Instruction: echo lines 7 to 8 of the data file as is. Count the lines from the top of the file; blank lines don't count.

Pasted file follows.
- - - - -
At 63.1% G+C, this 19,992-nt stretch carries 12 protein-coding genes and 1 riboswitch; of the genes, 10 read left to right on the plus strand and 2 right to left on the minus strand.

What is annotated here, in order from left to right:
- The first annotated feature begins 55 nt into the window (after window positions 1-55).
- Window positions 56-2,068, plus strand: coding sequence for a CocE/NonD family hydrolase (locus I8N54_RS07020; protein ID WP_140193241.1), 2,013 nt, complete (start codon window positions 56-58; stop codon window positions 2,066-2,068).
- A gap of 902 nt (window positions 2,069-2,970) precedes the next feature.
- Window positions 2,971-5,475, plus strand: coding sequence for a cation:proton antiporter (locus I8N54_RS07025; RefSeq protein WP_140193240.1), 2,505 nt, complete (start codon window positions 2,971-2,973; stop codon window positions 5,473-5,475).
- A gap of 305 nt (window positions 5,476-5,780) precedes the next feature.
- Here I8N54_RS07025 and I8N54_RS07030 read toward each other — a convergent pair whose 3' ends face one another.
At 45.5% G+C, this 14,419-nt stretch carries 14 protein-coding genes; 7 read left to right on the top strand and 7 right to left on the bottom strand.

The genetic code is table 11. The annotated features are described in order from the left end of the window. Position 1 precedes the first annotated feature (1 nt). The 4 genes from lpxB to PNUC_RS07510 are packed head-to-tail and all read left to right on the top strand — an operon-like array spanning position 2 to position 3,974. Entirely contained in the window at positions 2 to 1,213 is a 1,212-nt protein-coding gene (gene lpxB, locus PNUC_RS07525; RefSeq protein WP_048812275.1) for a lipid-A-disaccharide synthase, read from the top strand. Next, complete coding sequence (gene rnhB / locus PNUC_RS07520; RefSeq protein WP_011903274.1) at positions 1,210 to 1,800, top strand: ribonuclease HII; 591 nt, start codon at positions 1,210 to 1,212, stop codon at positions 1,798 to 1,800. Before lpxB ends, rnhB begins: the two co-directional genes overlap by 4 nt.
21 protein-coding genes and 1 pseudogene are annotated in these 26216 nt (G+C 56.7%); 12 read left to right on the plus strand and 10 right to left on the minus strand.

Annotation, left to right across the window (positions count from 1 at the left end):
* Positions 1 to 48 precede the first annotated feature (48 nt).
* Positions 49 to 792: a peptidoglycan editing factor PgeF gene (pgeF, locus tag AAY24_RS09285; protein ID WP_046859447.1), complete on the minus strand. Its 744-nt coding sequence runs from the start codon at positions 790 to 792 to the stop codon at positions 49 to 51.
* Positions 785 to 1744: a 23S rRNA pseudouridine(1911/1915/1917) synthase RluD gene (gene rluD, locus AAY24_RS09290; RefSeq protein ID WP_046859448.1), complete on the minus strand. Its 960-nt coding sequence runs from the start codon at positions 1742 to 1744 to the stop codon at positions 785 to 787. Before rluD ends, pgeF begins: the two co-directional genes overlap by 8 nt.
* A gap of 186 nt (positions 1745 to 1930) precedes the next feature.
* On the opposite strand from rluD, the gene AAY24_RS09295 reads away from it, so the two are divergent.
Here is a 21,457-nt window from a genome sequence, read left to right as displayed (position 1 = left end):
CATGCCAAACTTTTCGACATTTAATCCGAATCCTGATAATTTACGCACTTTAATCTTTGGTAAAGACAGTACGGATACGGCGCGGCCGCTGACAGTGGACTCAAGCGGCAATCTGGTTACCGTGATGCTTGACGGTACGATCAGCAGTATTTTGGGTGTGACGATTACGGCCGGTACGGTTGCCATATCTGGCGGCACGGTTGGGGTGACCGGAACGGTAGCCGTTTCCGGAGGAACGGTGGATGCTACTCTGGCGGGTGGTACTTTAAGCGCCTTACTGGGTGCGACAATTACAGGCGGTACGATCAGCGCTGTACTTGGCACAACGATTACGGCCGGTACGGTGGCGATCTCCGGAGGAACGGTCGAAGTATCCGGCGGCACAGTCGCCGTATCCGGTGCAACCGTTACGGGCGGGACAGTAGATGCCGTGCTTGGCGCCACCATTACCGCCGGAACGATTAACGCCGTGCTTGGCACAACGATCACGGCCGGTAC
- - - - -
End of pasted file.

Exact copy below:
- A gap of 305 nt (window positions 5,476-5,780) precedes the next feature.
- Here I8N54_RS07025 and I8N54_RS07030 read toward each other — a convergent pair whose 3' ends face one another.